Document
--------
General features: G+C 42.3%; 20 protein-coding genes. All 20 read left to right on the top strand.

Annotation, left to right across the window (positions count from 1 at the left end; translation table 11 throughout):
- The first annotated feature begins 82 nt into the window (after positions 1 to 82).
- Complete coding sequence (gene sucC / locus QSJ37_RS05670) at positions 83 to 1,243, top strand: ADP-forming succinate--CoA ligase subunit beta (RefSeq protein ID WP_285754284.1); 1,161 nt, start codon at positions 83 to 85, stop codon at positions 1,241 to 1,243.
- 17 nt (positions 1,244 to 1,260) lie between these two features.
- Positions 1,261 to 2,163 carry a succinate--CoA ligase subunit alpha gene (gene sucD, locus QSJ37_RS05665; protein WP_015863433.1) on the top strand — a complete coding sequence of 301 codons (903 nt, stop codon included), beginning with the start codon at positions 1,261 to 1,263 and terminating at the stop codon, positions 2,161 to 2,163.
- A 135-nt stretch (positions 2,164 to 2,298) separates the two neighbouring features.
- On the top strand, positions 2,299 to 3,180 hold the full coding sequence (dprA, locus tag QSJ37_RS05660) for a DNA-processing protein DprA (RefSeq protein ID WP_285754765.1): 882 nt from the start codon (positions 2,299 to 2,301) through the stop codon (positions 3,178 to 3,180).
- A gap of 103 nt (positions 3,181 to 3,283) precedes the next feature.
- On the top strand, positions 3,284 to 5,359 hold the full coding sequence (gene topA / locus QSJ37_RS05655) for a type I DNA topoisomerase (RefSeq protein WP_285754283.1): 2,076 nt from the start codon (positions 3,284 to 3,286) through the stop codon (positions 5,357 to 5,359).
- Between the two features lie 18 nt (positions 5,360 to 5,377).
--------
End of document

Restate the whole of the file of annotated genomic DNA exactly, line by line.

General features: G+C 42.3%; 20 protein-coding genes. All 20 read left to right on the top strand.

Annotation, left to right across the window (positions count from 1 at the left end; translation table 11 throughout):
- The first annotated feature begins 82 nt into the window (after positions 1 to 82).
- Complete coding sequence (gene sucC / locus QSJ37_RS05670) at positions 83 to 1,243, top strand: ADP-forming succinate--CoA ligase subunit beta (RefSeq protein ID WP_285754284.1); 1,161 nt, start codon at positions 83 to 85, stop codon at positions 1,241 to 1,243.
- 17 nt (positions 1,244 to 1,260) lie between these two features.
- Positions 1,261 to 2,163 carry a succinate--CoA ligase subunit alpha gene (gene sucD, locus QSJ37_RS05665; protein WP_015863433.1) on the top strand — a complete coding sequence of 301 codons (903 nt, stop codon included), beginning with the start codon at positions 1,261 to 1,263 and terminating at the stop codon, positions 2,161 to 2,163.
- A 135-nt stretch (positions 2,164 to 2,298) separates the two neighbouring features.
- On the top strand, positions 2,299 to 3,180 hold the full coding sequence (dprA, locus tag QSJ37_RS05660) for a DNA-processing protein DprA (RefSeq protein ID WP_285754765.1): 882 nt from the start codon (positions 2,299 to 2,301) through the stop codon (positions 3,178 to 3,180).
- A gap of 103 nt (positions 3,181 to 3,283) precedes the next feature.
- On the top strand, positions 3,284 to 5,359 hold the full coding sequence (gene topA / locus QSJ37_RS05655) for a type I DNA topoisomerase (RefSeq protein WP_285754283.1): 2,076 nt from the start codon (positions 3,284 to 3,286) through the stop codon (positions 5,357 to 5,359).
- Between the two features lie 18 nt (positions 5,360 to 5,377).